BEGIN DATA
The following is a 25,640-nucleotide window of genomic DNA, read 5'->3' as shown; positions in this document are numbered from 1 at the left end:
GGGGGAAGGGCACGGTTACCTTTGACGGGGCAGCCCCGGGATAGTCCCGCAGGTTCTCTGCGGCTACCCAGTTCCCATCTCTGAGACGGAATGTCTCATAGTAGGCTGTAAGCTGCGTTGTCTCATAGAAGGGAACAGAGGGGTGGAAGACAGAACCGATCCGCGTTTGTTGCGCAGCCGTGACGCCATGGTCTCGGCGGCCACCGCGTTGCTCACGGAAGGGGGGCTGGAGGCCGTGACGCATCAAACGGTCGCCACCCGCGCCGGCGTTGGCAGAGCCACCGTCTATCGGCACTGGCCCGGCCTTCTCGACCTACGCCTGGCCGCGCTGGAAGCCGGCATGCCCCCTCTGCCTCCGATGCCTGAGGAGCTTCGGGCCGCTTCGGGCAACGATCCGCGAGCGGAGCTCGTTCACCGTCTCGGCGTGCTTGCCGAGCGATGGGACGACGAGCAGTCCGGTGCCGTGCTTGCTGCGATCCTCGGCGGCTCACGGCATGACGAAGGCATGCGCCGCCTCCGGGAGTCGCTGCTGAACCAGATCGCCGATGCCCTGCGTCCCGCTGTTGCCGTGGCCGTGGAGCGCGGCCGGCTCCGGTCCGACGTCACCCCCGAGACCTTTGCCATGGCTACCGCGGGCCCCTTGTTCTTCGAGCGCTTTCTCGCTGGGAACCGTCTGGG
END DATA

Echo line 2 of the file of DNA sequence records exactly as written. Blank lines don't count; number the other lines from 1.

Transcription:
GGGGGAAGGGCACGGTTACCTTTGACGGGGCAGCCCCGGGATAGTCCCGCAGGTTCTCTGCGGCTACCCAGTTCCCATCTCTGAGACGGAATGTCTCATAGTAGGCTGTAAGCTGCGTTGTCTCATAGAAGGGAACAGAGGGGTGGAAGACAGAACCGATCCGCGTTTGTTGCGCAGCCGTGACGCCATGGTCTCGGCGGCCACCGCGTTGCTCACGGAAGGGGGGCTGGAGGCCGTGACGCATCAAACGGTCGCCACCCGCGCCGGCGTTGGCAGAGCCACCGTCTATCGGCACTGGCCCGGCCTTCTCGACCTACGCCTGGCCGCGCTGGAAGCCGGCATGCCCCCTCTGCCTCCGATGCCTGAGGAGCTTCGGGCCGCTTCGGGCAACGATCCGCGAGCGGAGCTCGTTCACCGTCTCGGCGTGCTTGCCGAGCGATGGGACGACGAGCAGTCCGGTGCCGTGCTTGCTGCGATCCTCGGCGGCTCACGGCATGACGAAGGCATGCGCCGCCTCCGGGAGTCGCTGCTGAACCAGATCGCCGATGCCCTGCGTCCCGCTGTTGCCGTGGCCGTGGAGCGCGGCCGGCTCCGGTCCGACGTCACCCCCGAGACCTTTGCCATGGCTACCGCGGGCCCCTTGTTCTTCGAGCGCTTTCTCGCTGGGAACCGTCTGGG